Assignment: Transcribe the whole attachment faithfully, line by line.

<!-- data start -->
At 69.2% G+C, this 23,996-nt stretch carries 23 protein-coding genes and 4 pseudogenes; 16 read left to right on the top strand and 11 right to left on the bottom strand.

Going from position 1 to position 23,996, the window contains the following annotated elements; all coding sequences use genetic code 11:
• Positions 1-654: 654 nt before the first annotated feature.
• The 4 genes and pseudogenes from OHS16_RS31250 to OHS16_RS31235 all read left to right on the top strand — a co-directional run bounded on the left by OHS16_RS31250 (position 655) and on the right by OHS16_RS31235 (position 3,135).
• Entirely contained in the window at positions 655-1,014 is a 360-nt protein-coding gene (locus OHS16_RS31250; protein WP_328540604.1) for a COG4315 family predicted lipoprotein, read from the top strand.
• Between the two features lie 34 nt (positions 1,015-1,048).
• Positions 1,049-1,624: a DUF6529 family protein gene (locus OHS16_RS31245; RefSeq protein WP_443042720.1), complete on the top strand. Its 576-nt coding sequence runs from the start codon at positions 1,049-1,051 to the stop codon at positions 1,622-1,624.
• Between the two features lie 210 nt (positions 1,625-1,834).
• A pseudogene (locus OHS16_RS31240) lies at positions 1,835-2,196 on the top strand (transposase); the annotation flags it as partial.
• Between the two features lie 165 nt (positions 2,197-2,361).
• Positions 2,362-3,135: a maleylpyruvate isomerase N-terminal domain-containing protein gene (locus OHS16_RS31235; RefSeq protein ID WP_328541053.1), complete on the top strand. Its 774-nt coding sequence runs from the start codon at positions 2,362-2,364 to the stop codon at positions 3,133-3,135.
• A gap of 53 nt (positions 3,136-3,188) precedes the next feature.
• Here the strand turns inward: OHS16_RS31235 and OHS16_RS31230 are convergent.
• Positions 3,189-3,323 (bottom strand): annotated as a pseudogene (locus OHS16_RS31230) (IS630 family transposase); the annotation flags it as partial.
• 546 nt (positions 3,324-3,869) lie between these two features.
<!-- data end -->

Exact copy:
At 69.2% G+C, this 23,996-nt stretch carries 23 protein-coding genes and 4 pseudogenes; 16 read left to right on the top strand and 11 right to left on the bottom strand.

Going from position 1 to position 23,996, the window contains the following annotated elements; all coding sequences use genetic code 11:
• Positions 1-654: 654 nt before the first annotated feature.
• The 4 genes and pseudogenes from OHS16_RS31250 to OHS16_RS31235 all read left to right on the top strand — a co-directional run bounded on the left by OHS16_RS31250 (position 655) and on the right by OHS16_RS31235 (position 3,135).
• Entirely contained in the window at positions 655-1,014 is a 360-nt protein-coding gene (locus OHS16_RS31250; protein WP_328540604.1) for a COG4315 family predicted lipoprotein, read from the top strand.
• Between the two features lie 34 nt (positions 1,015-1,048).
• Positions 1,049-1,624: a DUF6529 family protein gene (locus OHS16_RS31245; RefSeq protein WP_443042720.1), complete on the top strand. Its 576-nt coding sequence runs from the start codon at positions 1,049-1,051 to the stop codon at positions 1,622-1,624.
• Between the two features lie 210 nt (positions 1,625-1,834).
• A pseudogene (locus OHS16_RS31240) lies at positions 1,835-2,196 on the top strand (transposase); the annotation flags it as partial.
• Between the two features lie 165 nt (positions 2,197-2,361).
• Positions 2,362-3,135: a maleylpyruvate isomerase N-terminal domain-containing protein gene (locus OHS16_RS31235; RefSeq protein ID WP_328541053.1), complete on the top strand. Its 774-nt coding sequence runs from the start codon at positions 2,362-2,364 to the stop codon at positions 3,133-3,135.
• A gap of 53 nt (positions 3,136-3,188) precedes the next feature.
• Here the strand turns inward: OHS16_RS31235 and OHS16_RS31230 are convergent.
• Positions 3,189-3,323 (bottom strand): annotated as a pseudogene (locus OHS16_RS31230) (IS630 family transposase); the annotation flags it as partial.
• 546 nt (positions 3,324-3,869) lie between these two features.